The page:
On December 29, 2022, President Biden signed into law two new Bills offering additional protections for pregnant and lactating workers.
The Pregnant Workers Fairness Act (PWFA)
The PWFA prohibits employment practices that discriminate against making reasonable accommodations for qualified employees affected by pregnancy, childbirth, or related medical conditions. Under the PWFA, a qualified employee is an employee/applicant who, with or without reasonable accommodation, can perform the essential functions of the position, with specified exceptions.
Specifically, the PWFA makes it an unlawful employment practice for an employer with 15 or more employees to:
- Fail to provide a reasonable accommodation(s) to a qualified employee unless the accommodation(s) would impose an undue hardship on the company’s business operation(s).
- Require a qualified employee affected by pregnancy, childbirth, or related medical conditions to accept an accommodation other than any reasonable accommodation arrived at through an interactive process.
- Deny employment opportunities because the company would be required to make a reasonable accommodation(s) for a qualified employee.
- Require an employee to take paid/unpaid leave where another reasonable accommodation can be provided.
- Take adverse action in terms, conditions, or privileges of employment against a qualified employee who requests or accepts a reasonable accommodation(s).
There is much about the PWFA that will be familiar to employers as many of its requirements echo that of the American with Disabilities Act (ADA; as amended) and state law. As such, employers should review existing accommodation policies to ensure compliance extends to PWFA-related conditions and include the PWFA in training for all Human Resources and supervisory personnel.
Expect additional compliance resources in the coming months as the PWFA requires the Equal Employment Opportunity Commission to provide examples of reasonable accommodations that must be provided to affected employees unless the employer can demonstrate that doing so would impose an undue hardship.
The PWFA was signed into law on December 29, 2022 and becomes effective June 27, 2023.
Providing Urgent Maternal Protections for Nursing Mothers Act (PUMP for Nursing Mothers Act).
The PUMP for Nursing Mothers Act (the Act) expands workplace protections for employees with a need to express breast milk. Specifically, it expands the requirement that employers provide certain accommodations for such employees by requiring coverage for all employees. All employers are subject to the Act however, an exemption exists for employers with fewer than 50 employees if the Act’s “requirements would impose an undue hardship by causing the employer significant difficulty or expense when considered in relation to the size, financial resources, nature, or structure of the employer’s business.”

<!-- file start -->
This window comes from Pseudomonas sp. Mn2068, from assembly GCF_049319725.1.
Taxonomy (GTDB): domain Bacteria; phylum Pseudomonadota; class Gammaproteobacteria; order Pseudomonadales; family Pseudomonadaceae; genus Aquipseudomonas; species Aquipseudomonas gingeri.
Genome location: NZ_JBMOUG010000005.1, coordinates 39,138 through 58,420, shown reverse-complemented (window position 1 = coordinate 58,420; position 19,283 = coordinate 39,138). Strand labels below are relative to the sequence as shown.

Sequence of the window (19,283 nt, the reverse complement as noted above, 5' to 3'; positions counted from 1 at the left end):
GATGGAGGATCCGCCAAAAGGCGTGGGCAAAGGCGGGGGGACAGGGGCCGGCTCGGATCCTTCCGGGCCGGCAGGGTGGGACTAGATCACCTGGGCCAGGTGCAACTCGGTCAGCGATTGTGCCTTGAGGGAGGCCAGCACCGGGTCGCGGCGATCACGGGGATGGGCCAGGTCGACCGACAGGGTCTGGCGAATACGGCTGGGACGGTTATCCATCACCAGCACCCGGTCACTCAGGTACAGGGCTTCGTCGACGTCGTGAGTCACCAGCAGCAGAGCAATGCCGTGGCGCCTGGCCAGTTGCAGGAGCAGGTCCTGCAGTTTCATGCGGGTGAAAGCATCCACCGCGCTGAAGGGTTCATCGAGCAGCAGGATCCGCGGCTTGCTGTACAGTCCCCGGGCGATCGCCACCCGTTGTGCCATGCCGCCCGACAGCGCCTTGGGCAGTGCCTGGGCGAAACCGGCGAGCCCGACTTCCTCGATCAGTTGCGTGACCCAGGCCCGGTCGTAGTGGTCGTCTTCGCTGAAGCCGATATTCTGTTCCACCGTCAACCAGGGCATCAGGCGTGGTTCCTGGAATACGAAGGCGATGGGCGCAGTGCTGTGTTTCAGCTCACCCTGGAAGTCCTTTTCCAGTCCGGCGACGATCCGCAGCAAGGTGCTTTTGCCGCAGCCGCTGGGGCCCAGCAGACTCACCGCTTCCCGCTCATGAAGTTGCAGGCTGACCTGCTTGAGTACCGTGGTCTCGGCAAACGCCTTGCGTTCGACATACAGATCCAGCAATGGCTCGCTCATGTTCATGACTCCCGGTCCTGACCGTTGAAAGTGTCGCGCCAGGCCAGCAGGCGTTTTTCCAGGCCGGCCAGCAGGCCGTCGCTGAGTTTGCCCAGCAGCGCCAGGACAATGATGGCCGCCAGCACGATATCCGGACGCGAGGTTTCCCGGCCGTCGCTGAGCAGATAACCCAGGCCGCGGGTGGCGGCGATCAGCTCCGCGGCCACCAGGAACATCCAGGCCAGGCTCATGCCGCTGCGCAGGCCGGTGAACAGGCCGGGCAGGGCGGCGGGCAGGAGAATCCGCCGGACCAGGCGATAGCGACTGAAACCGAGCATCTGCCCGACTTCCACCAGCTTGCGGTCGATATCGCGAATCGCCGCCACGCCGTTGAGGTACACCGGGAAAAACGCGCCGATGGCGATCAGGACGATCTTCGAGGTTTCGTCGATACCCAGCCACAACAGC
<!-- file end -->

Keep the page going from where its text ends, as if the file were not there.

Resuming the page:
The Act provides that an employer will not be required to compensate an employee utilizing break time for the purposes of expressing breast milk unless the employee is not completely relieved of work duties during the break period or as otherwise required by Federal or State law or municipal ordinance. The Act also extends the current accommodations period (e.g., a reasonable break time for an employee to express breast milk) from one year to two years.
A safe-harbor provision within the bill requires – under certain circumstances[i] – that an employee must first notify the employer of its alleged noncompliance and allow the employer 10 calendar days to comply with the Act before making a claim against the employer.
Employers should be mindful that nothing in the Act impacts compliance obligations under existing federal, state or local laws governing an employee’s need to express breast milk. With many states providing existing protections for lactating employees, employers should review current policies to assure compliance with Act mandates. Additional training for Human Resources and all supervisory personnel will also help with compliance efforts and reduce the risk of inconsistent practices.
The Act was signed into law on December 29, 2022 and goes into effect April 28, 2023.
[i] The safe-harbor provision does not apply where an employer has discharged the employee for requesting an accommodation under the Act or has indicated it does not intend to comply with the Act.